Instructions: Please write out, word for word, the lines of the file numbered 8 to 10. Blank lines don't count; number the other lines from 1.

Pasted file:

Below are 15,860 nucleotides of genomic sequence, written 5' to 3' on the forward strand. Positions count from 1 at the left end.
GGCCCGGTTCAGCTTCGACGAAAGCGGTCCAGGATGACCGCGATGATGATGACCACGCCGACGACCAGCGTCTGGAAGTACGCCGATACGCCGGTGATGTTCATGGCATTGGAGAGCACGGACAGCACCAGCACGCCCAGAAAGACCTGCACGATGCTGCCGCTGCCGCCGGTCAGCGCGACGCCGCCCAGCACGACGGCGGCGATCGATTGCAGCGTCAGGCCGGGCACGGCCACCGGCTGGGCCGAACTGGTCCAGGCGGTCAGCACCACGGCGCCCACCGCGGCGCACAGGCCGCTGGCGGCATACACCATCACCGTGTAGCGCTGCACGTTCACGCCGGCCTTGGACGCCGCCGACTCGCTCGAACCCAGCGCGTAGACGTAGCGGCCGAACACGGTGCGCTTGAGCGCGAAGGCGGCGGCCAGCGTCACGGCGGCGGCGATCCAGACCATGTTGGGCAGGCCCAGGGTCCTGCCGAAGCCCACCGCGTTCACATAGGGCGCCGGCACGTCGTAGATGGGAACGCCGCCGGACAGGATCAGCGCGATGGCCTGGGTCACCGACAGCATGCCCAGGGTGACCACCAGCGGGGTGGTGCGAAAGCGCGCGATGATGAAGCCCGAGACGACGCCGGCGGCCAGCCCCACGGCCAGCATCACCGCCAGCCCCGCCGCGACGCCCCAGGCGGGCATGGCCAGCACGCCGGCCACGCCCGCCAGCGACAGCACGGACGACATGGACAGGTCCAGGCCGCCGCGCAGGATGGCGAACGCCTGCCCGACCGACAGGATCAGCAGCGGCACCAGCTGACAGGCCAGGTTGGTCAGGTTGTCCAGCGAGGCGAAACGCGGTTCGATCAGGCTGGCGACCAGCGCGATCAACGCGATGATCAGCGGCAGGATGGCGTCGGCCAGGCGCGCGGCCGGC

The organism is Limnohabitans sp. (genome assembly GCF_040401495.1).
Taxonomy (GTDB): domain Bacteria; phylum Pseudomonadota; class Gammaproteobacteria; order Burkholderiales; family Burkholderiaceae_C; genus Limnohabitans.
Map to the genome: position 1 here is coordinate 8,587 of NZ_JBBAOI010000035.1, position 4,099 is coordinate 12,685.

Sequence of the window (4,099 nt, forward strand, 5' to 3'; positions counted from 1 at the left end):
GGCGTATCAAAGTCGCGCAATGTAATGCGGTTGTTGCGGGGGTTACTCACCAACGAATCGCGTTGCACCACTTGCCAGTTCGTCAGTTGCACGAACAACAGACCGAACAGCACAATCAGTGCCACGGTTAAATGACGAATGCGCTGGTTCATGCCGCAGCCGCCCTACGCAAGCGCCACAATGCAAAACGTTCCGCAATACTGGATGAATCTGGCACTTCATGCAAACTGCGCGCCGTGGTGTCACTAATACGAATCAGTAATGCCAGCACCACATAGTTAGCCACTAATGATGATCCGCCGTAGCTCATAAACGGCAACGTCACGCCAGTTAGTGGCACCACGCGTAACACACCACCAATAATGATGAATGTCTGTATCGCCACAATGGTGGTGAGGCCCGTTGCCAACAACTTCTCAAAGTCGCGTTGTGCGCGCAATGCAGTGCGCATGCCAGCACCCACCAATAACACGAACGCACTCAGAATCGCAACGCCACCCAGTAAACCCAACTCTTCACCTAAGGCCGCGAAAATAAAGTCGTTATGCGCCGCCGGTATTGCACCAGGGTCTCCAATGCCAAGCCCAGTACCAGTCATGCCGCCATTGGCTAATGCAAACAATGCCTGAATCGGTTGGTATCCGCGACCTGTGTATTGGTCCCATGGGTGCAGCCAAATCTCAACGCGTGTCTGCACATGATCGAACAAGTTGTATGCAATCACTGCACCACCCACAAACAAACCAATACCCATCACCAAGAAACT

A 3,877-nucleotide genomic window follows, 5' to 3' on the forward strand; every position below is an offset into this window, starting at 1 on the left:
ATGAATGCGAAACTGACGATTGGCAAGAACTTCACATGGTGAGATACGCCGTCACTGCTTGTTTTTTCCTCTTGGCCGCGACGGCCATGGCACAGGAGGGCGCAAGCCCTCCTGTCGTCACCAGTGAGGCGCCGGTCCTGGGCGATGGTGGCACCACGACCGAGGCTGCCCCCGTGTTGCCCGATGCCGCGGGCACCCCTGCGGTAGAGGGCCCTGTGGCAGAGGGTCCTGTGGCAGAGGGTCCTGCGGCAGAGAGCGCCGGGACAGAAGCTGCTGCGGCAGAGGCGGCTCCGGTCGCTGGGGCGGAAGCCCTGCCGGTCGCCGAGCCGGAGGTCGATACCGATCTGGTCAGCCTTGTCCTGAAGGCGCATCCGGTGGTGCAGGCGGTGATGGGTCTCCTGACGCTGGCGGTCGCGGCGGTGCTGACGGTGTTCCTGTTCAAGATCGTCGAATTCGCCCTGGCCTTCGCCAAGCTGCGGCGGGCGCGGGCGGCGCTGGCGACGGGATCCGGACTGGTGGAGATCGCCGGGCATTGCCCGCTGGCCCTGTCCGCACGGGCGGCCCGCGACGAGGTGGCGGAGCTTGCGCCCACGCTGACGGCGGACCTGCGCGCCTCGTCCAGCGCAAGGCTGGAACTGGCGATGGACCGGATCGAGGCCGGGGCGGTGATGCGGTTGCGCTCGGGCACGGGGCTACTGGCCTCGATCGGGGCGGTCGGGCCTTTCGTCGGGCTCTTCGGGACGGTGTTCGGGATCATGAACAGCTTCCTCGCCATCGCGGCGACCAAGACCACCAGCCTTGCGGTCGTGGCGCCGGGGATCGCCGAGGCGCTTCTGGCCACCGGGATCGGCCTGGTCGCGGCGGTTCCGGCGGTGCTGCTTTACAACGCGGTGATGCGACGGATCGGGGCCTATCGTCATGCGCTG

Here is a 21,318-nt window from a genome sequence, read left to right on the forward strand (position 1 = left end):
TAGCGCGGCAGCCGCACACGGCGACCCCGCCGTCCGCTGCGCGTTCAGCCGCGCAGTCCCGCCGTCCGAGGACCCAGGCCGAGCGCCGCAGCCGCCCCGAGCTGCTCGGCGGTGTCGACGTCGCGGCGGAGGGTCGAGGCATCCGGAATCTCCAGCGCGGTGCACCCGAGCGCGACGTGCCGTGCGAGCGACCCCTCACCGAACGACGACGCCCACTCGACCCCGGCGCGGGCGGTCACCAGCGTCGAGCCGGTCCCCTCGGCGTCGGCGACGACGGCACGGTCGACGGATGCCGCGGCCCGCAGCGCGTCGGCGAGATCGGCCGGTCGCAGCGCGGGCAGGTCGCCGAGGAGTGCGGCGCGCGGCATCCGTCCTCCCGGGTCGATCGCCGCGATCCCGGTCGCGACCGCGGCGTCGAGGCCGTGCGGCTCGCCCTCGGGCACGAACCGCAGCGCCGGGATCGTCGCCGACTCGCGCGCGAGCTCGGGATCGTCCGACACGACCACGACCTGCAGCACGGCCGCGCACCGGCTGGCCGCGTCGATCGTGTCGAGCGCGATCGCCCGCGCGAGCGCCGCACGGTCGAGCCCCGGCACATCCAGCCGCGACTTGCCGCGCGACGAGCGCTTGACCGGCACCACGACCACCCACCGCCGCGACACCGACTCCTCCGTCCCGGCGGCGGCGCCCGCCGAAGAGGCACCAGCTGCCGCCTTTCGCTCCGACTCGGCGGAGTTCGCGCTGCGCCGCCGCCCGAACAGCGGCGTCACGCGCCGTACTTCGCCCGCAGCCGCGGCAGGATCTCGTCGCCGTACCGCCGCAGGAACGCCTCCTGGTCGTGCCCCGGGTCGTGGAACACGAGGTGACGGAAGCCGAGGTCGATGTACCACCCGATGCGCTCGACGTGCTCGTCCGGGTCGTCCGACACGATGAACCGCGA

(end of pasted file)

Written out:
A 3,877-nucleotide genomic window follows, 5' to 3' on the forward strand; every position below is an offset into this window, starting at 1 on the left:
ATGAATGCGAAACTGACGATTGGCAAGAACTTCACATGGTGAGATACGCCGTCACTGCTTGTTTTTTCCTCTTGGCCGCGACGGCCATGGCACAGGAGGGCGCAAGCCCTCCTGTCGTCACCAGTGAGGCGCCGGTCCTGGGCGATGGTGGCACCACGACCGAGGCTGCCCCCGTGTTGCCCGATGCCGCGGGCACCCCTGCGGTAGAGGGCCCTGTGGCAGAGGGTCCTGTGGCAGAGGGTCCTGCGGCAGAGAGCGCCGGGACAGAAGCTGCTGCGGCAGAGGCGGCTCCGGTCGCTGGGGCGGAAGCCCTGCCGGTCGCCGAGCCGGAGGTCGATACCGATCTGGTCAGCCTTGTCCTGAAGGCGCATCCGGTGGTGCAGGCGGTGATGGGTCTCCTGACGCTGGCGGTCGCGGCGGTGCTGACGGTGTTCCTGTTCAAGATCGTCGAATTCGCCCTGGCCTTCGCCAAGCTGCGGCGGGCGCGGGCGGCGCTGGCGACGGGATCCGGACTGGTGGAGATCGCCGGGCATTGCCCGCTGGCCCTGTCCGCACGGGCGGCCCGCGACGAGGTGGCGGAGCTTGCGCCCACGCTGACGGCGGACCTGCGCGCCTCGTCCAGCGCAAGGCTGGAACTGGCGATGGACCGGATCGAGGCCGGGGCGGTGATGCGGTTGCGCTCGGGCACGGGGCTACTGGCCTCGATCGGGGCGGTCGGGCCTTTCGTCGGGCTCTTCGGGACGGTGTTCGGGATCATGAACAGCTTCCTCGCCATCGCGGCGACCAAGACCACCAGCCTTGCGGTCGTGGCGCCGGGGATCGCCGAGGCGCTTCTGGCCACCGGGATCGGCCTGGTCGCGGCGGTTCCGGCGGTGCTGCTTTACAACGCGGTGATGCGACGGATCGGGGCCTATCGTCATGCGCTG

Here is a 21,318-nt window from a genome sequence, read left to right on the forward strand (position 1 = left end):